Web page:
Dave Rogers

For The Record

 

Orange County Sheriff Keith Merritt was granted permission to move some money Tuesday to pay for moving prisoners.

County Commissioners’ Court okayed shifting $9,700 from the accounts set aside for Sheriff’s Office janitorial supplies, lab supplies and uniforms to pay for bringing prisoners back from around the globe to face charges.

The sheriff explained that the county had in past years contracted with a nationwide service that ferried prisoners to and from Orange County. But that company went out of business in January.

He said that since then his deputies – two per trip — had to travel as far as New York (twice) and Alaska to bring prisoners before judges.

“When the [Orange] courts find out they’ve been arrested, we’ve only got 10 days to go get them,” the sheriff said. “So we can’t get discount airline tickets.”

Merritt said his office was looking for another prisoner transportation service for the next budget year but so far had had no luck finding one.

Commissioners also agreed to return their “regular term” meeting to 2 p.m. on the second Tuesday of each month.

That’s the one meeting per month commissioners’ court is required to hold. Orange County holds weekly meetings. All others are noted as “special meetings.”

All future meetings of the court – regular and special — will be at 2 p.m. on Tuesdays, barring unforeseen circumstances.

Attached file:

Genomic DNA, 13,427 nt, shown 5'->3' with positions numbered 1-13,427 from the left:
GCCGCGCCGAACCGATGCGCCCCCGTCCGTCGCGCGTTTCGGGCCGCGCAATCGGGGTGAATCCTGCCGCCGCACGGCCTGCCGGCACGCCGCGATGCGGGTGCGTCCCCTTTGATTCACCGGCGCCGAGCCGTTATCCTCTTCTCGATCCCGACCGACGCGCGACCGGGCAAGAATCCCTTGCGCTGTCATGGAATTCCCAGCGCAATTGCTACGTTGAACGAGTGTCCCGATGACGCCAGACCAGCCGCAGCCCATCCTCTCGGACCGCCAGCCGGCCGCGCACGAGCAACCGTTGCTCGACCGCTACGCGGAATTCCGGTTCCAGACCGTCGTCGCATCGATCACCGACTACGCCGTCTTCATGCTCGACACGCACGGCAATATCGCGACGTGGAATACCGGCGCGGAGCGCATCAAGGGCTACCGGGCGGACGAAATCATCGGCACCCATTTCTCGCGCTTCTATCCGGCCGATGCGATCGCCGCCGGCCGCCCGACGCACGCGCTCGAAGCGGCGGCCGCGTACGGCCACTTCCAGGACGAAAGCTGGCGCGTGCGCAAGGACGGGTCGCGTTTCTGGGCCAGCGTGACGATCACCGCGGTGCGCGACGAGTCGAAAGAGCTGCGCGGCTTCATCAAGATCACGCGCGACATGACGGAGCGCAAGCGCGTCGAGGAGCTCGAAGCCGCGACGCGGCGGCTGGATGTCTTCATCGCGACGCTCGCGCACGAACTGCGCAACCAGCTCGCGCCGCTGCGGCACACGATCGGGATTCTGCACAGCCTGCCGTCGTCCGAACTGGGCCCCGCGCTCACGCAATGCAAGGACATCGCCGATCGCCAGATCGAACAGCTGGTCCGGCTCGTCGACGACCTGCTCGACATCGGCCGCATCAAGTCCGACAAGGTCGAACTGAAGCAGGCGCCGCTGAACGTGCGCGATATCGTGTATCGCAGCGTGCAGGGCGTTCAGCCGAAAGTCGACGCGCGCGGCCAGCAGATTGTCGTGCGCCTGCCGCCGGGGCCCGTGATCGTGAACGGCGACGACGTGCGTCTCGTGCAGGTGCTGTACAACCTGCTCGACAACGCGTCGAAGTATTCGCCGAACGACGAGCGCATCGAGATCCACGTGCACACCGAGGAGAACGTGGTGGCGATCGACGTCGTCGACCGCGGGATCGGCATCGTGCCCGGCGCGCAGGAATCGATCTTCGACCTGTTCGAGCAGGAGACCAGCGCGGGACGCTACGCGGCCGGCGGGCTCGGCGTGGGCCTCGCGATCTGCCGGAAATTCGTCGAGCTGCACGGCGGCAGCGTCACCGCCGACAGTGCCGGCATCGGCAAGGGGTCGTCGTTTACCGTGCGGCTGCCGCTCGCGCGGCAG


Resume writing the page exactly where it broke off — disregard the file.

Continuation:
County Judge John Gothia explained that this was set once a year and was in effect for the next complete fiscal year, which begins Oct. 1.

A year ago, the court switched the only required monthly meeting to 10 a.m. Wednesday morning and moved all special meetings to that time as well.

When the switch was met by unanticipated complaints, the court switched all special meetings to 2 p.m. Tuesdays but was powerless to move the regular meeting.

Kurt Guidry, county maintenance director, reported that the courthouse marble project was complete. He said that contractors from Marsh Waterproofing had to repaint some areas that had been covered up by scaffolding.

Commissioners agreed to a proposed interlocal agreement between Orange County and UTMB to allow UTMB to utilize the office attached to Gould Park Community Center for WIC services.

Vidor has been without a WIC office since Tropical Storm Harvey two years ago.

“Prior to Harvey, WIC handled 1,210 cases. Two years later, WIC numbers had dropped to 639 cases,” Commissioner Robert Viator said.

“There are a lot of factors, but you’ve got to think the mileage from the west end of the county to the east end of the county was a big one.”

County Auditor Pennee Schmitt was ordered to pay the weekly bills, which totaled $202,000.